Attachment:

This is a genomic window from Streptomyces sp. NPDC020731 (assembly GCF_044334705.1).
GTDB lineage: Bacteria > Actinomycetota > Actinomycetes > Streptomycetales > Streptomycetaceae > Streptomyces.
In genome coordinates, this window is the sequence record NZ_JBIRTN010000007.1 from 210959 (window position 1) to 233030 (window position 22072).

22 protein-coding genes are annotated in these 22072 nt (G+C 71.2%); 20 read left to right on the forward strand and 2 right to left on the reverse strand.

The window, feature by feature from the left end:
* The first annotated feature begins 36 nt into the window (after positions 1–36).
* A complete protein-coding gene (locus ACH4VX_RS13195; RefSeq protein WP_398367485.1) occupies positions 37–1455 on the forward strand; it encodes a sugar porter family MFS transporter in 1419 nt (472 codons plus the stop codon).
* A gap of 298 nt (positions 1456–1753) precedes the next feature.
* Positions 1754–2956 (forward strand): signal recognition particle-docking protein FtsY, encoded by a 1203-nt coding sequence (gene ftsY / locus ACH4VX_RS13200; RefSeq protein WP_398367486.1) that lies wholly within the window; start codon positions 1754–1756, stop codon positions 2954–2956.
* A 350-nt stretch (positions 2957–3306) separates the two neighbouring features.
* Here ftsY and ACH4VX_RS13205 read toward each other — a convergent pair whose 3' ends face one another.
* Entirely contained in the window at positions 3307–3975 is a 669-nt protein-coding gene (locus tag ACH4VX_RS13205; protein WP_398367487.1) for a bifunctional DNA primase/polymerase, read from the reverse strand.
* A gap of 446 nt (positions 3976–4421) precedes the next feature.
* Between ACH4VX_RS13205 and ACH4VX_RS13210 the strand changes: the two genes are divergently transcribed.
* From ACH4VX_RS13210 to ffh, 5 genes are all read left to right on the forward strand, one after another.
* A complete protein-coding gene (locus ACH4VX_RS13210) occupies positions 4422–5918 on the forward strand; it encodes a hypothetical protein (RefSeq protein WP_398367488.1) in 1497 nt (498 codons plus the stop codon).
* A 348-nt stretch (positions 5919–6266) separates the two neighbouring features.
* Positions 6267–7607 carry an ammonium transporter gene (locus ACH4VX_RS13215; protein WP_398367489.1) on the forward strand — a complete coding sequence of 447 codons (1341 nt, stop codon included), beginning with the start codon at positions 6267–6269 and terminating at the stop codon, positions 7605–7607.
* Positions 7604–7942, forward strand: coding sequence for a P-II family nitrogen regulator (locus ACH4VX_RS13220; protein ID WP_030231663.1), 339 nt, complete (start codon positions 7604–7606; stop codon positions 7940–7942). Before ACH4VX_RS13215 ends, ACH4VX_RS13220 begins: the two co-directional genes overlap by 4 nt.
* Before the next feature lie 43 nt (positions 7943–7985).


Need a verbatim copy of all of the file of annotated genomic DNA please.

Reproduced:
This is a genomic window from Streptomyces sp. NPDC020731 (assembly GCF_044334705.1).
GTDB lineage: Bacteria > Actinomycetota > Actinomycetes > Streptomycetales > Streptomycetaceae > Streptomyces.
In genome coordinates, this window is the sequence record NZ_JBIRTN010000007.1 from 210959 (window position 1) to 233030 (window position 22072).

22 protein-coding genes are annotated in these 22072 nt (G+C 71.2%); 20 read left to right on the forward strand and 2 right to left on the reverse strand.

The window, feature by feature from the left end:
* The first annotated feature begins 36 nt into the window (after positions 1–36).
* A complete protein-coding gene (locus ACH4VX_RS13195; RefSeq protein WP_398367485.1) occupies positions 37–1455 on the forward strand; it encodes a sugar porter family MFS transporter in 1419 nt (472 codons plus the stop codon).
* A gap of 298 nt (positions 1456–1753) precedes the next feature.
* Positions 1754–2956 (forward strand): signal recognition particle-docking protein FtsY, encoded by a 1203-nt coding sequence (gene ftsY / locus ACH4VX_RS13200; RefSeq protein WP_398367486.1) that lies wholly within the window; start codon positions 1754–1756, stop codon positions 2954–2956.
* A 350-nt stretch (positions 2957–3306) separates the two neighbouring features.
* Here ftsY and ACH4VX_RS13205 read toward each other — a convergent pair whose 3' ends face one another.
* Entirely contained in the window at positions 3307–3975 is a 669-nt protein-coding gene (locus tag ACH4VX_RS13205; protein WP_398367487.1) for a bifunctional DNA primase/polymerase, read from the reverse strand.
* A gap of 446 nt (positions 3976–4421) precedes the next feature.
* Between ACH4VX_RS13205 and ACH4VX_RS13210 the strand changes: the two genes are divergently transcribed.
* From ACH4VX_RS13210 to ffh, 5 genes are all read left to right on the forward strand, one after another.
* A complete protein-coding gene (locus ACH4VX_RS13210) occupies positions 4422–5918 on the forward strand; it encodes a hypothetical protein (RefSeq protein WP_398367488.1) in 1497 nt (498 codons plus the stop codon).
* A 348-nt stretch (positions 5919–6266) separates the two neighbouring features.
* Positions 6267–7607 carry an ammonium transporter gene (locus ACH4VX_RS13215; protein WP_398367489.1) on the forward strand — a complete coding sequence of 447 codons (1341 nt, stop codon included), beginning with the start codon at positions 6267–6269 and terminating at the stop codon, positions 7605–7607.
* Positions 7604–7942, forward strand: coding sequence for a P-II family nitrogen regulator (locus ACH4VX_RS13220; protein ID WP_030231663.1), 339 nt, complete (start codon positions 7604–7606; stop codon positions 7940–7942). Before ACH4VX_RS13215 ends, ACH4VX_RS13220 begins: the two co-directional genes overlap by 4 nt.
* Before the next feature lie 43 nt (positions 7943–7985).